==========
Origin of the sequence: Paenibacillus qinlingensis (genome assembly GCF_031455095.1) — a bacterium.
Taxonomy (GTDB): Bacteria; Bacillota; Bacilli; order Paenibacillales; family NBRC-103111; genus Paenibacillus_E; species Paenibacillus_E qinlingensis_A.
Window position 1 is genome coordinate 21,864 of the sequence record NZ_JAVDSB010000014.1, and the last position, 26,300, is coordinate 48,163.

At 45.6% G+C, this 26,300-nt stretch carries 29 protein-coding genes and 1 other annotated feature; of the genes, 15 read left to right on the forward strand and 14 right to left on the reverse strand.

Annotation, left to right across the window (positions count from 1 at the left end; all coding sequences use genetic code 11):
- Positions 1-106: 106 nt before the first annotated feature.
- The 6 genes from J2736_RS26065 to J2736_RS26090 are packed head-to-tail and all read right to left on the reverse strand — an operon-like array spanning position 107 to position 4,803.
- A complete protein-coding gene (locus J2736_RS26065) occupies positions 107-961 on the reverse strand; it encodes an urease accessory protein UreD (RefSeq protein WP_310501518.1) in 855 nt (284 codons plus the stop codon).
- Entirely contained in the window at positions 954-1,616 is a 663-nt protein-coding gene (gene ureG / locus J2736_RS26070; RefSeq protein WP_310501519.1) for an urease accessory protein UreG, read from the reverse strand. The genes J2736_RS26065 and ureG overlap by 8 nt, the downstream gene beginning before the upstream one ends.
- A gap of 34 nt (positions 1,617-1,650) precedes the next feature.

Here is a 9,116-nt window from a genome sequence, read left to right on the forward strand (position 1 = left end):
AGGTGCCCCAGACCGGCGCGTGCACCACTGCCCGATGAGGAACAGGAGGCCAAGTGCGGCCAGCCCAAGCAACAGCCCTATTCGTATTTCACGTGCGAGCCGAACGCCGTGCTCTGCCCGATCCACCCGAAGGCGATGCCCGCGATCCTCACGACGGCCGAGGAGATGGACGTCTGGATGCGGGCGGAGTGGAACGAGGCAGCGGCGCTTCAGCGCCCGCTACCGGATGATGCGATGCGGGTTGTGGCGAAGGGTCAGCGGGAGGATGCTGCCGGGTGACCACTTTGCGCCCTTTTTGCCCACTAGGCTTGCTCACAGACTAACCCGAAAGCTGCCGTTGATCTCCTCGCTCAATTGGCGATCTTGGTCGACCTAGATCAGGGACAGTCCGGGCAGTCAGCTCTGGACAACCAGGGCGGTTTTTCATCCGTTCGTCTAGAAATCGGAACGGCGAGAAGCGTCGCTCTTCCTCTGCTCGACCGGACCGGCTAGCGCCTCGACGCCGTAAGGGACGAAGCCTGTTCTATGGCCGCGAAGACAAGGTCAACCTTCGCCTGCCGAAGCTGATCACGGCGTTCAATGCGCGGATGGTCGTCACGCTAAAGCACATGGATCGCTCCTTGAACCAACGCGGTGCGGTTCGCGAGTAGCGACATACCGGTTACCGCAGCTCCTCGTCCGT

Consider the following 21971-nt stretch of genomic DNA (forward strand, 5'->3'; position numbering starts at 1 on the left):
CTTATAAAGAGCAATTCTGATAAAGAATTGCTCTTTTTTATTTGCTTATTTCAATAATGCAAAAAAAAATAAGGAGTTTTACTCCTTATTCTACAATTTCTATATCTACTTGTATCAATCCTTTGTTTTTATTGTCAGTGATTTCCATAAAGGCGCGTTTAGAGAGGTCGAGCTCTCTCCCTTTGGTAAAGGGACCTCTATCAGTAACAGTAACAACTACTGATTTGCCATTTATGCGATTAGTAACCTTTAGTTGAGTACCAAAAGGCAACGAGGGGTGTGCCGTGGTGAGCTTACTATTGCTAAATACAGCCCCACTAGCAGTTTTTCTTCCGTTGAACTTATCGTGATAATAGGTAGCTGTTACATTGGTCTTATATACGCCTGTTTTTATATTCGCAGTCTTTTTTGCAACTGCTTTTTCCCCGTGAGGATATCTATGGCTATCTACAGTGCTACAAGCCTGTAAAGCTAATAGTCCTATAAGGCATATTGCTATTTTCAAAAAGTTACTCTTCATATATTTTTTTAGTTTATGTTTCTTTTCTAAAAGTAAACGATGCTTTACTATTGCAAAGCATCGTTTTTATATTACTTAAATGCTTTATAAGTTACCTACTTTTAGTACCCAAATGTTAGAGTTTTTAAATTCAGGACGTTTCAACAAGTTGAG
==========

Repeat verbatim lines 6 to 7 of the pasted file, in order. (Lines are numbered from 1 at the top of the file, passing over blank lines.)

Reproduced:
- Positions 1-106: 106 nt before the first annotated feature.
- The 6 genes from J2736_RS26065 to J2736_RS26090 are packed head-to-tail and all read right to left on the reverse strand — an operon-like array spanning position 107 to position 4,803.